Sabrina with charicature balloon dogs of Tony and Chris
Eric and Brandon dropped by to say hello and got right into Balloon Dogs too!
James, Jenna, Jeffrey and John making Balloon Dogs!
Irina’s Art Entertainment business will bring smiles to any event! Here’s the link to see more of her work and book a facepainter, balloon artist, fortune teller and other characters for your party: http://mylifeandart.typepad.com
and it may even be me that paints your face or twists a few crazy balloon characters for you 😉
by Percy Cat | Nov 5, 2009 | ART, art business, General optimism, GIFTS, interests, nature's energy, recipe
photo: Schnebly Winery
Just read the latest Schnebly Winery newsletter and they’ve included an article on the annual “Dinners in Paradise” at Gabrielle Marewski’s Paradise Farms. This is a lovely, local, organic farm that’s renowned among top Miami chefs for providing the best in microgreens, heirloom tomatoes, herbs, edible flowers and more.
This season Paradise Farms is donating 16 Ready to Grow garden beds to 16 public schools through The Education Fund for their Plant a Thousand Gardens Collaborative Nutrition Initiative.
photo: Paradise Farms/Miami Victory Gardens
Schnebly Winery provided the dry Avocado Wine and their signature Category 3 Hurricane Vino for the Common Roots art exhibition that I co-curated with Arts At St Johns and I’m a definite fan of the Avocado Wine… surprisingly similar to a delicate chablis!
Paradise Farms is normally a private space, but during the “Dinners In Paradise”, you have the opportunity to come in, take a tour, enjoy a delicious meal and help a charity all at the same time!
WHAT DOES THIS HAVE TO DO WITH ART?
It all relates. My art and custom designs are all about sharing the magic of nature’s energy. We are what we eat, drink and believe. There’s magic, memories, and balance in growing a garden, harvesting your very own vegetables and fruits and then preparing them and ideally, sharing a meal with friends and family. Bonus: here’s my Zingy Mango Salsa recipe!
by Percy Cat | Oct 21, 2009 | General optimism, interests, nature's energy
Wayne Dyer, Caroline Myss, Gregg Braden, Sylvia Browne and more at "I Can Do It" Conference
Click on photos for conference information and make your reservation today!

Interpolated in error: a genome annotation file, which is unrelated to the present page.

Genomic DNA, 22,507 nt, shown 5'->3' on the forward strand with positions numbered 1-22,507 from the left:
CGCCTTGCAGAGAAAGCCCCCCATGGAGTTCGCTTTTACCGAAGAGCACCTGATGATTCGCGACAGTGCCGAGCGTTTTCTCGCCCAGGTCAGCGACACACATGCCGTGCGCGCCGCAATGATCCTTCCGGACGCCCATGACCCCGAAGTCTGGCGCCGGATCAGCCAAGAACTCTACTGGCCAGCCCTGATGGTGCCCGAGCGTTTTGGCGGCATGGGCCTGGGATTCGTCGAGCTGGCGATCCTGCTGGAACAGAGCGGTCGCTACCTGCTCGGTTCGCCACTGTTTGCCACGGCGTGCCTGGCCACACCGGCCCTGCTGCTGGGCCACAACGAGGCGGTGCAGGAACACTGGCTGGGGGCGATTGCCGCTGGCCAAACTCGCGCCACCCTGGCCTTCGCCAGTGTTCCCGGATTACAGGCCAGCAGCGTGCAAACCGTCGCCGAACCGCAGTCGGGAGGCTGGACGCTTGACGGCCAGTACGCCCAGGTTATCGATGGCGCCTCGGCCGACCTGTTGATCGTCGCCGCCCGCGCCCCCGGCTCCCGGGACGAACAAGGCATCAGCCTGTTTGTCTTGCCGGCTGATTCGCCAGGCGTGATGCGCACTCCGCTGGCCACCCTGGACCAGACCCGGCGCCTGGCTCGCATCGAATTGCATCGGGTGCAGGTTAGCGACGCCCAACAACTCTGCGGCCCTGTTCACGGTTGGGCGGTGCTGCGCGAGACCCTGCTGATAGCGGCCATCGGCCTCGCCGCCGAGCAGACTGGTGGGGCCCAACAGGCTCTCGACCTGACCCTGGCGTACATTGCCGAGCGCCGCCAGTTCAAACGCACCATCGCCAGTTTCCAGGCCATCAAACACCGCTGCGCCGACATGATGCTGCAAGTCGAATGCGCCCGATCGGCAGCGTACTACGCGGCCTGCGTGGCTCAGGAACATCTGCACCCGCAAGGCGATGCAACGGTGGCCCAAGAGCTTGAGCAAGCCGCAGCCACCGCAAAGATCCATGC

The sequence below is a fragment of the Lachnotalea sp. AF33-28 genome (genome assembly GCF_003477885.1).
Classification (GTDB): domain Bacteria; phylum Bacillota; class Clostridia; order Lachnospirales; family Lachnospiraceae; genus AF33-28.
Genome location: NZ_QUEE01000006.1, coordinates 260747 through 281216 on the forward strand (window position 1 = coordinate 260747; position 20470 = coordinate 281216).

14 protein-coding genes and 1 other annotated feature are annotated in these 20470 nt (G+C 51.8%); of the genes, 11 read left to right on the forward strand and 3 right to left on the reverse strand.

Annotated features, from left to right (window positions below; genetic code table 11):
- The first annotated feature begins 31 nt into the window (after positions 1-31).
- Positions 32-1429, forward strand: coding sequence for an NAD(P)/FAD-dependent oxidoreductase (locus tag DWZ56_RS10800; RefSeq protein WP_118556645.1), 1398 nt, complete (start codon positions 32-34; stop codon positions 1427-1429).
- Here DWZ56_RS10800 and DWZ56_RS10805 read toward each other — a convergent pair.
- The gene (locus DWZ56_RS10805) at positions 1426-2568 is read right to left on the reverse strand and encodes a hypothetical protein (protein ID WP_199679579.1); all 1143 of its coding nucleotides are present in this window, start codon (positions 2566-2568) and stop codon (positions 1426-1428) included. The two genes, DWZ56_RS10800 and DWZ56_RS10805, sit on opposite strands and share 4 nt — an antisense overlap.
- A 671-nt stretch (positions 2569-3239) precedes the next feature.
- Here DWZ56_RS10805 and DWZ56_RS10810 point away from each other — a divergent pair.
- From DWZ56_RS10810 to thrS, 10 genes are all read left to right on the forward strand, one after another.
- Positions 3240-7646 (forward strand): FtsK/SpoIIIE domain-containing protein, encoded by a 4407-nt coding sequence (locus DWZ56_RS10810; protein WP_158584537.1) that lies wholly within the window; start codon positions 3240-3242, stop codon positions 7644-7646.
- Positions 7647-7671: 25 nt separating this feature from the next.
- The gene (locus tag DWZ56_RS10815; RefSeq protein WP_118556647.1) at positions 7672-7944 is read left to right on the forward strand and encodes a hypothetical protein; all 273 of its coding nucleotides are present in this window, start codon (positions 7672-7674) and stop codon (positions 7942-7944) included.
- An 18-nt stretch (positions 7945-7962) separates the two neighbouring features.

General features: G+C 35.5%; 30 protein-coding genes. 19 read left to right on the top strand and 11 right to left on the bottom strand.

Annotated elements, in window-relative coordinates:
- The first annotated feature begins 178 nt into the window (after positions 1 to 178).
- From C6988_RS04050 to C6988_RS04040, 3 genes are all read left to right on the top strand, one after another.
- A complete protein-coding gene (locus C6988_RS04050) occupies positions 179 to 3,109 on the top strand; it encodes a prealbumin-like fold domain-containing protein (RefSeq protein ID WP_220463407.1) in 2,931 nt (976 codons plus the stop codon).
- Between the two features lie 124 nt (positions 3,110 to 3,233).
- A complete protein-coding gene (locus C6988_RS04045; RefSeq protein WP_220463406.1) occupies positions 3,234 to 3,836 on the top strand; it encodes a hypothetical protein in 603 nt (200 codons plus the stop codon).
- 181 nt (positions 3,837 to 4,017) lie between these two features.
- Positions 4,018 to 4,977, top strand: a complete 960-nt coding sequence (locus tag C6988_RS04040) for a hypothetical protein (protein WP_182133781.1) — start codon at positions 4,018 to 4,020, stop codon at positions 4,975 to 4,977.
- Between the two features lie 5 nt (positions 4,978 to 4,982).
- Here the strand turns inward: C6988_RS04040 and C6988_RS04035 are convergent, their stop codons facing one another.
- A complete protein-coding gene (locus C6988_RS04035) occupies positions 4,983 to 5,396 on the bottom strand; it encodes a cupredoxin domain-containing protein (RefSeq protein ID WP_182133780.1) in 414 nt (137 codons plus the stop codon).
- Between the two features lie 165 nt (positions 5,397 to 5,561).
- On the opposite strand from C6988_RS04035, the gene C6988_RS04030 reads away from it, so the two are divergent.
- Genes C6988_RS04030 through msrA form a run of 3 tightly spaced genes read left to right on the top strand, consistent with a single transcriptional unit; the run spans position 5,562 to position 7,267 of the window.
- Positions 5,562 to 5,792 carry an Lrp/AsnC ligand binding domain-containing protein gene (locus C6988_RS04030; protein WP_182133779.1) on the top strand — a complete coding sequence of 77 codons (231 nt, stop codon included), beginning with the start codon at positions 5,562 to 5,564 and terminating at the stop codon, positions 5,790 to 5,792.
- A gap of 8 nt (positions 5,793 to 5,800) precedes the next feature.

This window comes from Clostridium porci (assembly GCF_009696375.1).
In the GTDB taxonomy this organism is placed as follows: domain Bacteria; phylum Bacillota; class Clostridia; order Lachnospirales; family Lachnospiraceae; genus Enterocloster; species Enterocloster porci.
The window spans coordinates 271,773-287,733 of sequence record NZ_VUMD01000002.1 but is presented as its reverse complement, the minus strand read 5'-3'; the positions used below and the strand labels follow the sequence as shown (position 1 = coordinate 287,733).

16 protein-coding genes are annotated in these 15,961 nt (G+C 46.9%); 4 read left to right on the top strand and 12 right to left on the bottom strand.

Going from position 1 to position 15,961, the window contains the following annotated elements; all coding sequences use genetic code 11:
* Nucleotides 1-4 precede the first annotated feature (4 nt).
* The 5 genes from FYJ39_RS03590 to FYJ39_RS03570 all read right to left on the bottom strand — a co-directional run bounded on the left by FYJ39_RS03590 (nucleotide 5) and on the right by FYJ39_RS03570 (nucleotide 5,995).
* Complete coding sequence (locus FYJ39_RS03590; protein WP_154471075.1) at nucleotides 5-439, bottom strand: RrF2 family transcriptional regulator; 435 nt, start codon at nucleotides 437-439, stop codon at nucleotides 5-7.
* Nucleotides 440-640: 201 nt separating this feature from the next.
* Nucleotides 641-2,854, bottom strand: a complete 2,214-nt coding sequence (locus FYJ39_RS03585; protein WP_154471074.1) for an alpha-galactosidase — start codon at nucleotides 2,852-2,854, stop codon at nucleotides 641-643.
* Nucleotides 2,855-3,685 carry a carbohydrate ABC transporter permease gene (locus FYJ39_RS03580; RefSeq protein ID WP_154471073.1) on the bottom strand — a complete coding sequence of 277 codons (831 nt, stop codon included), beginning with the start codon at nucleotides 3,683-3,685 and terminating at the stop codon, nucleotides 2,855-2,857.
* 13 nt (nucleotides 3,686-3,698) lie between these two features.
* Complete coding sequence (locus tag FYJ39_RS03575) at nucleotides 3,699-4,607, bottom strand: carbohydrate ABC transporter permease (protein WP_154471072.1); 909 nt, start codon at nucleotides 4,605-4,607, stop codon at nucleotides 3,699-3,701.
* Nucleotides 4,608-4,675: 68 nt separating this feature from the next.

by Percy Cat | Sep 27, 2009 | ART, art business, Art Licensing, General optimism, Miami Beach, nature's energy
by Carol Hoffman-Guzman, Founding Director of Arts At St Johns, Miami Beach, FL
Plants bring remembrances to me about my father and mother, my grandparents, special places I have lived and visited, and various adventures and projects. I like the smells and textures of plants. Some people like the sweet smell of flowers; I like the strange and musky smell of plant leaves. When I meet a new plant, I pick a leaf, rub it around with my fingertips, and then crush it and bring it to my nose to sniff. Some plants are waxy to the touch, others are fuzzy.
I remember the way the plants shine in the sunlight at different times of the day and the way that they look in different seasons — what happens when the heat is heavy or the rain intense. I have heard that the Impressionist painters were well aware of the color changes that occur in a landscape at dawn and twilight.
On my mother’s side of the family, plants and crops were an integral part of the family’s life, from the Ozarks, to homesteading in Colorado and New Mexico, to small urban gardens in Denver, Colorado. My Grandfather Homer and Grandmother Connie were born and married in the Ozarks, where they farmed (see marriage photo).
However, life in the Ozarks was tough and eventually they threw everything on a flatbed railroad car headed west to homestead on a farm in Yuma, Colorado. Then they moved to Clayton, New Mexico, where they lived in a soddy or dugout (see photo below). The family returned to Colorado in the mid-1920’s before the Clayton area was struck by the 1930’s dustbowl.